An Australian Lighthouse

The Light Between Oceans     ML Stedman     (2012)

I rejected this novel for several years, put off by the gloomy plot summary on the dust jacket. But I’m trying to review more books by authors from the UK, Canada, Australia, and New Zealand. ML Stedman, the London-based author of The Light Between Oceans, was born and raised in Western Australia, so the book seemed to fill this slot nicely.

The plot, briefly: In the 1920s, a lighthouse keeper and his wife, on a remote island off the coast of Western Australia, find a dead man and a live infant in a boat that washes ashore. Desperate for a child of her own, the wife insists that they keep the baby girl rather than report the shipwreck. The husband reluctantly agrees. The complicated consequences of this decision play out over the following years, on the island and in the town on the mainland, a hundred miles away by sea.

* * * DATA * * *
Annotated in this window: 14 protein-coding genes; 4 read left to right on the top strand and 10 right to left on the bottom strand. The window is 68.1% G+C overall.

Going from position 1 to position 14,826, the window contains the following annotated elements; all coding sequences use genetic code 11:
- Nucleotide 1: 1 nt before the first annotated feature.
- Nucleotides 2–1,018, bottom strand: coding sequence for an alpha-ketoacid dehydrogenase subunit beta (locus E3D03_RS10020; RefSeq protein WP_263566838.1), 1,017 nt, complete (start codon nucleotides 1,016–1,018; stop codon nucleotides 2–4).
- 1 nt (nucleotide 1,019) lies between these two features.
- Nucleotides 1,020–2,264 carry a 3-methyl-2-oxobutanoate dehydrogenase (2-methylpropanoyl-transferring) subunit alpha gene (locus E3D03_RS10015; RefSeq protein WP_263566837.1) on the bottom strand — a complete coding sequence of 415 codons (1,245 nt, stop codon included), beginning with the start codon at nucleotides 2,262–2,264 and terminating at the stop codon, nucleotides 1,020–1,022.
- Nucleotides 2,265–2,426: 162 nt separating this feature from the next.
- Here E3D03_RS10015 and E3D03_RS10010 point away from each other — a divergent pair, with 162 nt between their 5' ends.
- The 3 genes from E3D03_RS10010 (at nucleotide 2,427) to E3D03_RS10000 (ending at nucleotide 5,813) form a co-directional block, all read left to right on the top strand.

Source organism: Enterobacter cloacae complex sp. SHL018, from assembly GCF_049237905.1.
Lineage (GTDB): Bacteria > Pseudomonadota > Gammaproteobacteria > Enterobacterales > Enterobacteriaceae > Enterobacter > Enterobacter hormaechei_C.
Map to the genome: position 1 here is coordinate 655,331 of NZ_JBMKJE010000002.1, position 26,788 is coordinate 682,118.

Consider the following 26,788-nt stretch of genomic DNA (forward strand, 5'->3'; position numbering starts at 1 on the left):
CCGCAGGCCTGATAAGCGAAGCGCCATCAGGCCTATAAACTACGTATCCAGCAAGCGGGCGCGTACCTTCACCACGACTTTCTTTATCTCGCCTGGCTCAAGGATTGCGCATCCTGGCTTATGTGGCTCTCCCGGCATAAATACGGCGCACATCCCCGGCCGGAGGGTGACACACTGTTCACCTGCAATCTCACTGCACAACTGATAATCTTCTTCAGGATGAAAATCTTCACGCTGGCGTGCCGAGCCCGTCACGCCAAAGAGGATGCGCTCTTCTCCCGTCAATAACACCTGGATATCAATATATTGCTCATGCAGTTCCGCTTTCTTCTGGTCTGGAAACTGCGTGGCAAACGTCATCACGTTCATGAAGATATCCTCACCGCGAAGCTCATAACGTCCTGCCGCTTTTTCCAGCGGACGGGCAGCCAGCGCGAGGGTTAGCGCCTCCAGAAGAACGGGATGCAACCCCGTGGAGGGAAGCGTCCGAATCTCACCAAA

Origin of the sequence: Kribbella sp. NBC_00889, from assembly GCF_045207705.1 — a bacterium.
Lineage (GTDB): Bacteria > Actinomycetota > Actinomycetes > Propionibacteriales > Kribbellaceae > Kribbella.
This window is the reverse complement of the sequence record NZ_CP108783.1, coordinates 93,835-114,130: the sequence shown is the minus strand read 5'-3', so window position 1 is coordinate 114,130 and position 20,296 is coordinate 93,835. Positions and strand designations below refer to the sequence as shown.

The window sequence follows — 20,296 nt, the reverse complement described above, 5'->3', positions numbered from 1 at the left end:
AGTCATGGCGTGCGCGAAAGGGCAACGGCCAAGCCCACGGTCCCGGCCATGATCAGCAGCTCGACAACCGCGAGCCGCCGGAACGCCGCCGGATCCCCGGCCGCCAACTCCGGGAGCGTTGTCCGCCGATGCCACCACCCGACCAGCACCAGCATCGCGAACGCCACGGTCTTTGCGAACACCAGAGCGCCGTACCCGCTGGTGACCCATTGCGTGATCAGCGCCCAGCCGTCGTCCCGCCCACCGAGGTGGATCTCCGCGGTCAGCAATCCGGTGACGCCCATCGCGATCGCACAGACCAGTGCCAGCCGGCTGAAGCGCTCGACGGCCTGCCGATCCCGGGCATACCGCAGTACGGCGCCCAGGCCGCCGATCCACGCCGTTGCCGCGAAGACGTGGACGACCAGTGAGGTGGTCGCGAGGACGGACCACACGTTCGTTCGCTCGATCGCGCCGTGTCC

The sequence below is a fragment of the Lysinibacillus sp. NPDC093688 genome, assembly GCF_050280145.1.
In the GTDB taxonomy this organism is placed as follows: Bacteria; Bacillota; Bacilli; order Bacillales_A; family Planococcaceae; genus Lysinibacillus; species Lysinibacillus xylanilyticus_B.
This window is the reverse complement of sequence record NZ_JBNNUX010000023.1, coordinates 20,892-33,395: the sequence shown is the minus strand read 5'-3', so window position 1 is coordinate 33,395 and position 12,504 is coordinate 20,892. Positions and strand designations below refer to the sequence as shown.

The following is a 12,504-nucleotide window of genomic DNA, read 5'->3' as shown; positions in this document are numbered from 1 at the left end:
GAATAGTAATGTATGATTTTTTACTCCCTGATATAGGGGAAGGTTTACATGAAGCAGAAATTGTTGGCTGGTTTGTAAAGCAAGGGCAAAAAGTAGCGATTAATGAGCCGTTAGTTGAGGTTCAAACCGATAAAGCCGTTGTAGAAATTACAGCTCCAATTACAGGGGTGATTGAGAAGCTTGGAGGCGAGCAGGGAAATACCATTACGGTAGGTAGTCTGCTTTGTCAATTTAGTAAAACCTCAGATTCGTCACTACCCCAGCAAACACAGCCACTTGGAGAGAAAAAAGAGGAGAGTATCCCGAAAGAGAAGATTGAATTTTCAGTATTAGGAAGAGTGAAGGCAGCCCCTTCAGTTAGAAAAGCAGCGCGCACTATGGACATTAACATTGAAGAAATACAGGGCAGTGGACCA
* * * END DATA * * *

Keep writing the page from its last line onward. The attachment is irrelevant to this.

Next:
The Light Between Oceans teeters right on the precipice of melodrama. By “melodrama” I mean writing that relies on overwrought emotions, ridiculous coincidences, and cardboard characters. Emotions do flow over the top at times, as the lighthouse keeper struggles with his code of conduct and as battles for custody of the baby escalate. (I don’t think it’s a spoiler for you to know that there are custody battles. As soon as the baby arrives, at the beginning of the book, the reader senses that trouble looms.)